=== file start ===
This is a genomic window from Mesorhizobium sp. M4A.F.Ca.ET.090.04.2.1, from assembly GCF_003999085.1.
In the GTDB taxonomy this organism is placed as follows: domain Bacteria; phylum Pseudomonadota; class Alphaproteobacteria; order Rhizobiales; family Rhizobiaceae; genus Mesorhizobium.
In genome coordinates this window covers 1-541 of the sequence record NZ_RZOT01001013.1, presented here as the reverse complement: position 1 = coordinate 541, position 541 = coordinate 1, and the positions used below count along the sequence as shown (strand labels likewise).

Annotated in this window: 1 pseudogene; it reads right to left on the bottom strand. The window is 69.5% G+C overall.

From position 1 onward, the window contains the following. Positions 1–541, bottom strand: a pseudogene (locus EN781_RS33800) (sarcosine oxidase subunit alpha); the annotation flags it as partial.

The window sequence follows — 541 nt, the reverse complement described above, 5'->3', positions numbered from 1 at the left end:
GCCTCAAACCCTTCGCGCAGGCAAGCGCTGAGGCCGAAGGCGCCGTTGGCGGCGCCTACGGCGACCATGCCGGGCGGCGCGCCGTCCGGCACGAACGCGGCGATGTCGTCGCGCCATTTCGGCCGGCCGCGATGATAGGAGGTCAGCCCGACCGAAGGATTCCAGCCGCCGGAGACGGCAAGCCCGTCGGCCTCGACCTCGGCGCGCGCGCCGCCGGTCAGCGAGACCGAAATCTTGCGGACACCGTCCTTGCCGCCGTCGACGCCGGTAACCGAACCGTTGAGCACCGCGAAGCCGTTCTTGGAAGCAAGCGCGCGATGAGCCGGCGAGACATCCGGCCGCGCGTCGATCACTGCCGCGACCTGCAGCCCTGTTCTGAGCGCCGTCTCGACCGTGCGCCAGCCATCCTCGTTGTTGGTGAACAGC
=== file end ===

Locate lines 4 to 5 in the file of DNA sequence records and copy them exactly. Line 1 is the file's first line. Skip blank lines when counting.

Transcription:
Annotated in this window: 1 pseudogene; it reads right to left on the bottom strand. The window is 69.5% G+C overall.

From position 1 onward, the window contains the following. Positions 1–541, bottom strand: a pseudogene (locus EN781_RS33800) (sarcosine oxidase subunit alpha); the annotation flags it as partial.